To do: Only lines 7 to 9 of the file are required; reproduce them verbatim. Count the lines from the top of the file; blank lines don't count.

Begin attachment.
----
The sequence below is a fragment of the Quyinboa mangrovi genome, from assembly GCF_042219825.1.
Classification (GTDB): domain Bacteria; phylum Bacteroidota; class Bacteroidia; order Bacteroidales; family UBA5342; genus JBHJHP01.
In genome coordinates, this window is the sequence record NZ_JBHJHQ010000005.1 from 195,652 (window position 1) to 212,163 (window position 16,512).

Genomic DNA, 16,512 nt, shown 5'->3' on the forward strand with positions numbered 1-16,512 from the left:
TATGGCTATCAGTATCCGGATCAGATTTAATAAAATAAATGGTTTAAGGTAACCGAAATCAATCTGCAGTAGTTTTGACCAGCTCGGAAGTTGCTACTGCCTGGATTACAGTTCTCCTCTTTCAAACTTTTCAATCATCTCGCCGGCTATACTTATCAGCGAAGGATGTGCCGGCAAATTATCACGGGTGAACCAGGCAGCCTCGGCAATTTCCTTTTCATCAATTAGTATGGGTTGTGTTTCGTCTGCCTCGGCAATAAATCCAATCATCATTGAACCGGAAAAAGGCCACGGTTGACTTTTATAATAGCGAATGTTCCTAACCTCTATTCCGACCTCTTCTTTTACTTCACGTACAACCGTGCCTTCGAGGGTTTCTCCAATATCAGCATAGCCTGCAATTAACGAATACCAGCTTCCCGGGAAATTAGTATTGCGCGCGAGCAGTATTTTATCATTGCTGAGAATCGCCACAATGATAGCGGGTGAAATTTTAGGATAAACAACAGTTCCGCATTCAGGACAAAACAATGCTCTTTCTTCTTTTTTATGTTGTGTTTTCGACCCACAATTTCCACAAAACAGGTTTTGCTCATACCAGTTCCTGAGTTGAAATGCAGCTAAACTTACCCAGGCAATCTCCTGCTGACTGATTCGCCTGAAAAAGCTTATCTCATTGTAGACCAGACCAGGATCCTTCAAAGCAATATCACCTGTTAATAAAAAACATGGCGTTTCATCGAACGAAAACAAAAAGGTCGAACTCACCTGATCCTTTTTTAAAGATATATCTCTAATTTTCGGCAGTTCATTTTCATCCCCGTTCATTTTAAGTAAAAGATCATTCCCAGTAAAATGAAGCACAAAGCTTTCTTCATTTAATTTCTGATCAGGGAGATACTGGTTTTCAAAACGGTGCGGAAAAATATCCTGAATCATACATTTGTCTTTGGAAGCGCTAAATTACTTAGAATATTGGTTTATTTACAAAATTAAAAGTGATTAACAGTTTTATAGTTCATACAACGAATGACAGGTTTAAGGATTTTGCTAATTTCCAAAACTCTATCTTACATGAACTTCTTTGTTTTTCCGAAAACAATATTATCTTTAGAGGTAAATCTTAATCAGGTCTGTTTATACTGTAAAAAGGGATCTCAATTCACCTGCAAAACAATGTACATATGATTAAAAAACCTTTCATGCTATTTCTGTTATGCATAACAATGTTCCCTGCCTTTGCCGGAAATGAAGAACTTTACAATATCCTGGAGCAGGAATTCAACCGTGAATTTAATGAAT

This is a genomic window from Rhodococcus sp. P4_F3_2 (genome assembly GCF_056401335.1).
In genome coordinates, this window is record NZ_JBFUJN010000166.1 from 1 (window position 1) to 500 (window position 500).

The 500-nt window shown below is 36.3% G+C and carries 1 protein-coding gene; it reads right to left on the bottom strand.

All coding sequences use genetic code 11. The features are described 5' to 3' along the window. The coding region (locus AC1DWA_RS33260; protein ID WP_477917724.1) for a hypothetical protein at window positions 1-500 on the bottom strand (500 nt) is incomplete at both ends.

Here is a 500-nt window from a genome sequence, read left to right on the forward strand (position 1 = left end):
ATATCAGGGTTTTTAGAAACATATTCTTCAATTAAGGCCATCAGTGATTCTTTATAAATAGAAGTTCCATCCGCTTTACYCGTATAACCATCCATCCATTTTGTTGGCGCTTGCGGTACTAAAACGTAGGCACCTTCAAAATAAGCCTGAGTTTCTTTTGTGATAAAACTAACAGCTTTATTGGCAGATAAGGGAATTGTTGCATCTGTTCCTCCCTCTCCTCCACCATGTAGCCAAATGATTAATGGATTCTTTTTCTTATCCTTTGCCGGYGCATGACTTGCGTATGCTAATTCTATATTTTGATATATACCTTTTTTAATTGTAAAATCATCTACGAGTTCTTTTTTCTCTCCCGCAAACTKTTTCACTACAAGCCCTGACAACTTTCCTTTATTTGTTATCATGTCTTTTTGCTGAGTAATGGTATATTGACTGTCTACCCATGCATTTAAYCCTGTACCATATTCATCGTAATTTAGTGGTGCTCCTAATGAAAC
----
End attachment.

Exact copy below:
In genome coordinates, this window is record NZ_JBFUJN010000166.1 from 1 (window position 1) to 500 (window position 500).

The 500-nt window shown below is 36.3% G+C and carries 1 protein-coding gene; it reads right to left on the bottom strand.

All coding sequences use genetic code 11. The features are described 5' to 3' along the window. The coding region (locus AC1DWA_RS33260; protein ID WP_477917724.1) for a hypothetical protein at window positions 1-500 on the bottom strand (500 nt) is incomplete at both ends.